Even though Sontag seems to discount heavily the reliability of photographs and their ultimate power to persuade and move people to antiwar actions, she nevertheless takes issue with her earlier book’s pessimism that photographs have actually dominated the public’s sense of reality and that war is only what they see in photographs or on television. She reexamines her earlier concern about the way photography and the mass media infiltrate human consciousness and sensationalize events in terms of images.
She notes that, beginning with the poetry of William Wordsworth, this distrust of modern life, of an urbanization that leads people to crave greater and greater visual stimulation that degrades their ability to reason, has evolved into the alarming writings of certain French philosophers who believe that people only see the world—including the pain of others in war—as a spectacle. Their senses have been so captivated by the mass media that they cannot think for themselves. History changes, in other words, only in so far as the media does. An outraged Sontag exclaims: “To speak of reality becoming a spectacle is a breathtaking provincialism.” How can a group of intellectuals suppose that their jaded view of the media has any relevance to millions of people in the less priviledged world, whose suffering is real and not mediated by photographs or television. Millions who watch television lead less comfortable lives that do not allow them the “luxury of patronizing reality.”
Sontag is not merely attacking her fellow intellectuals; rather, she is affirming a sense of reality that exists apart from portrayals of it. As she puts it: “There is still a reality that exists independent of the attempts to weaken its authority.” On Photography never denied this reality, but it did seem to suggest reality could be overwhelmed by the plethora of photographic images. Seeing the extremes to which her own former argument can be taken, she recoils. No quantity of images, she implies, can ever actually supplant reality.
What, then, should be the proper attitude toward photography? Sontag is aware that some viewers simply refuse to look—to be inundated by images of wartime atrocities. Even when viewers do look, their very sympathy for suffering may only express their sense of distance from the pain they see. The photographs simply make for more spectators. What else can most people do, though, but watch? Sontag asks. It is in the nature of vision itself and not photographs to create a sense of distance, of removal from the action. Photographs have not invented the way people regard the pain of others.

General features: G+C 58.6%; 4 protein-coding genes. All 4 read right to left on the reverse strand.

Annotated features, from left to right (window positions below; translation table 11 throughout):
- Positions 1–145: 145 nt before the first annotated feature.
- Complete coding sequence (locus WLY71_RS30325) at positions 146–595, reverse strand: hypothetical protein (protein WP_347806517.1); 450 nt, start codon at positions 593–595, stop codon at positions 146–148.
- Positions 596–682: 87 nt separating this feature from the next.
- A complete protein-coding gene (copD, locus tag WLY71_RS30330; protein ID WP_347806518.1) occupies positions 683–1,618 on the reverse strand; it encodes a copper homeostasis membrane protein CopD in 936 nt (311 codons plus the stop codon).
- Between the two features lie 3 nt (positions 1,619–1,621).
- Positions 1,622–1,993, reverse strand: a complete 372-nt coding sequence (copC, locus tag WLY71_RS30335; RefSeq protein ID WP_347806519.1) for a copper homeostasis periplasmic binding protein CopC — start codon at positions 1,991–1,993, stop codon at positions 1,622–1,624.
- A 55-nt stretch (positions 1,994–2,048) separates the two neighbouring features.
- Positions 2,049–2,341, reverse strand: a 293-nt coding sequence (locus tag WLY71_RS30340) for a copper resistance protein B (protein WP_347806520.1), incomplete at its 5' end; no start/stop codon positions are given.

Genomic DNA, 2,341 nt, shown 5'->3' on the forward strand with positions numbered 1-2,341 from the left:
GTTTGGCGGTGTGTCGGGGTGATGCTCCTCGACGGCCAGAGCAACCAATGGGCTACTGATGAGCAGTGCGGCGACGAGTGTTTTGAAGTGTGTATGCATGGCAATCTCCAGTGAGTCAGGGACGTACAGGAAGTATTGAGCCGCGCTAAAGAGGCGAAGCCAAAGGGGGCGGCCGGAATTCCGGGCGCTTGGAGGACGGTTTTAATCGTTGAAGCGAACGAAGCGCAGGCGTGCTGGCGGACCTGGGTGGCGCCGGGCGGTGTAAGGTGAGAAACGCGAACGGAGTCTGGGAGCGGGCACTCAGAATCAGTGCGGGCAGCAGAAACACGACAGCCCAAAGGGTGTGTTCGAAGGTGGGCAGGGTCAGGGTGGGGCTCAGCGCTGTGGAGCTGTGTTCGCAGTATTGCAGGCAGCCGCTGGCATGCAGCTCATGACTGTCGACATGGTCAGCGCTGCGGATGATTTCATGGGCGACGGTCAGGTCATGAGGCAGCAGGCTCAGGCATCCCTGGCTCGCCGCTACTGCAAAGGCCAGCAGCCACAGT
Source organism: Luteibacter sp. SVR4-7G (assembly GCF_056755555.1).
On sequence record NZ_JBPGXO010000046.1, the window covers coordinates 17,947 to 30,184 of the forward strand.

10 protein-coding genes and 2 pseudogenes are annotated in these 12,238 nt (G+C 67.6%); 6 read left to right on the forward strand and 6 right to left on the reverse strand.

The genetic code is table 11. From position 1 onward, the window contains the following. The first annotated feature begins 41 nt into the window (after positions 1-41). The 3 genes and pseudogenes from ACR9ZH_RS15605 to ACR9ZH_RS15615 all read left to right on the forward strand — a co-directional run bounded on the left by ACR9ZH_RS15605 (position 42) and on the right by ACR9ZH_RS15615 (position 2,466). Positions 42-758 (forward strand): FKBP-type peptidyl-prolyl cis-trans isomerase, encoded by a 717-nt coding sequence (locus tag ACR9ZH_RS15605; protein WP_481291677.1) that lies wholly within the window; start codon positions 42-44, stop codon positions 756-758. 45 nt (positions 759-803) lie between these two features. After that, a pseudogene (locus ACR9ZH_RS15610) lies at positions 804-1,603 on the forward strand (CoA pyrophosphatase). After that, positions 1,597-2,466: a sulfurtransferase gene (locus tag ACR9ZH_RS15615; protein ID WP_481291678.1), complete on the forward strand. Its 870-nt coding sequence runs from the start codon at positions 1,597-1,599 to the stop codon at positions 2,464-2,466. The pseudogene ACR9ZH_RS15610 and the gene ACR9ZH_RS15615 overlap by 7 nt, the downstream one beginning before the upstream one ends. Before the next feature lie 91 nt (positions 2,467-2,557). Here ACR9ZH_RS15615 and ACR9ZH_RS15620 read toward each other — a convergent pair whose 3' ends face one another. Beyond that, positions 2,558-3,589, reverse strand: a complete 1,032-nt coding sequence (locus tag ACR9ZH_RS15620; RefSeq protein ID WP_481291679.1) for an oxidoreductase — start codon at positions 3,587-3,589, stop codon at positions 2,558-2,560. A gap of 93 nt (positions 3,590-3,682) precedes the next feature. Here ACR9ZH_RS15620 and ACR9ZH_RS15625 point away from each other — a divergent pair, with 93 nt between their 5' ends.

Sontag does not believe it is a problem that viewers switch channels or turn pages when confronted with images of suffering. She believes there is no reproach involved, because photographs are no different from anything else one sees; that is, photographs cannot be expected to transform one’s vision of the world any more than one’s sight of anything else would. Similarly, photographs cannot be expected to reform the world, to give it a sense of history. At best, photographs are a goad to curiosity and may spark inquiries into origins of human suffering.
Ultimately, it is not possible to experience fully another’s pain, Sontag concludes. One asks too much of photographs in this regard. They provide only an approach to the pain of others, an approach that can be explored or evaded. Either way, there is nothing inherent in the photographic medium that excludes alternative responses.
At the end of her book, Sontag returns to her insistence that “we,” in regard to the experience of war, the reality of war, can only be used by those who have been there. When a journalist, a soldier, an aid worker—anyone who has been under fire during war—claims that “we” (everyone who has not experienced war) cannot imagine how horrible it is, Sontag replies, in the last sentence of her book, “they are right.”
In her acknowledgments, Sontag provides a brief but highly informative survey of the literature on photography she used while composing her book. It is a pity, however, that Regarding the Pain of Others has no index. It is extraordinary that a writer who makes so many references to other writers, artists, and thinkers and her publisher—the only publisher she has ever had—have never included an index in any of her books. For both beginning students and scholars, a fully indexed Sontag would aid in rereading and cross-referencing her arguments within and between her books.
Booklist 99, no. 11 (February 1, 2003): 954.
The Christian Science Monitor, March 27, 2003, p. 19.
Kirkus Reviews 71, no. 3 (February 1, 2003): 218.
Library Journal 128, no. 4 (March 1, 2003): 108.
Los Angeles Times, March 16, 2003, p. 8.
New Republic 228, no. 15/16 (April 21, 2003): 28-31.
New Statesman 132, no. 4650 (August 11, 2003): 34-35.
The New York Review of Books 50, no. 7 (May 1, 2003): 8-10.
The New York Times, March 11, 2003, p. E10.
The New York Times Book Review, March 23, 2003, p. 11-12.
Publishers Weekly 250, no. 7 (February 17, 2003): 67.
The San Francisco Chronicle, April 13, 2003, p. M6.